Prior to the outbreak of hostilities, American planners correctly assumed that the main Japanese thrust in the Philippines would be directed against Luzon. Under War Plan Orange 3, American and Filipino forces were to hold Manila and Bataan, denying the harbor to the Japanese until reinforcements arrived, which was expected to take six months. Later revisions demanded by MacArthur, under a new plan called Rainbow 5, called for him to hold the entire archipelago, harass Japanese communications, mount air raids against nearby enemy bases on Formosa and in Southeast Asia, and work with the Netherlands and Great Britain to hold off the Japanese. It was an ambitious—and totally impossible—plan.
The American units were, by and large, peacetime garrison troops while, aside from the Scouts, the Philippine troops were inadequately trained. Responsibility for the Filipinos’ poor training lay with MacArthur and his staff, who trained recruits in small camps scattered throughout the islands and then sent them home rather than forming them into battalion and regimental cadres.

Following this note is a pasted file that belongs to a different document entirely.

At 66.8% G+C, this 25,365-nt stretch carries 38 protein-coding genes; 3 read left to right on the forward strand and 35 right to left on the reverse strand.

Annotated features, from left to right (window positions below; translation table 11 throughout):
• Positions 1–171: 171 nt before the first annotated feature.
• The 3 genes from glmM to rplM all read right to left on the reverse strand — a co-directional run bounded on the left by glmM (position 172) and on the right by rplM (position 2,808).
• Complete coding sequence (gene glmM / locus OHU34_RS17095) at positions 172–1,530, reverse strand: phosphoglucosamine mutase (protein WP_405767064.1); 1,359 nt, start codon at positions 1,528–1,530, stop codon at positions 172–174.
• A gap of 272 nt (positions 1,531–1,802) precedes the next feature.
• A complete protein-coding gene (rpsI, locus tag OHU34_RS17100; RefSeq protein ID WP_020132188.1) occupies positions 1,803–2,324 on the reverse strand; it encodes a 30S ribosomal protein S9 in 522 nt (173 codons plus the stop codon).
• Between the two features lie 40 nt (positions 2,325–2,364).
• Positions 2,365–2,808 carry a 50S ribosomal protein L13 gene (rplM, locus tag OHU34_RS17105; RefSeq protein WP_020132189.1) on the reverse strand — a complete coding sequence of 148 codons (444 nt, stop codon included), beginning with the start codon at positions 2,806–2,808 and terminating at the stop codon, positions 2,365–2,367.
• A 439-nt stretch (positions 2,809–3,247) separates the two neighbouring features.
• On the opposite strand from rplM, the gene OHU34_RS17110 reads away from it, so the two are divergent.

If MacArthur’s training schedule was bad, his vision for defense of the islands was worse.
Upon taking command in 1935, he believed he had until 1946 to build the planned army of 12 divisions and 120,000 men. More naïvely still, MacArthur stated that an invasion could be stopped with a force of 100 bombers and 36 torpedo boats. But American and Filipino troops were poorly armed, undertrained, and led by a general who failed to understand that situation. They would pay dearly.
The Japanese force tasked with taking the Philippines was not much better. The Fourteenth Army, commanded by General Masaharu Homma, numbered just two divisions supported by one brigade and one regiment—43,000 men in all. Like the Filipinos, these troops were undertrained, poorly armed, and aging. Many were, in fact, Taiwanese.
The Fourteenth Army did enjoy strong air support and a fleet of more than 60 ships, including nine cruisers and two battleships.
On December 8, 1941, the Japanese followed up their successful raid on Pearl Harbor by hitting the Philippines. A Japanese aerial force of 108 bombers and 84 Zero fighters of the 11th Air Fleet attacked Clark and Iba Airfields on Luzon. Because MacArthur had ordered his planes to be armed and fueled for an attack on Formosa, the Japanese found the airfields jammed with B-17s and P-40s. The ensuing attack destroyed 18 of the bombers and 53 fighters and as many as 30 other aircraft. The Japanese lost only seven of their own planes to American interceptors.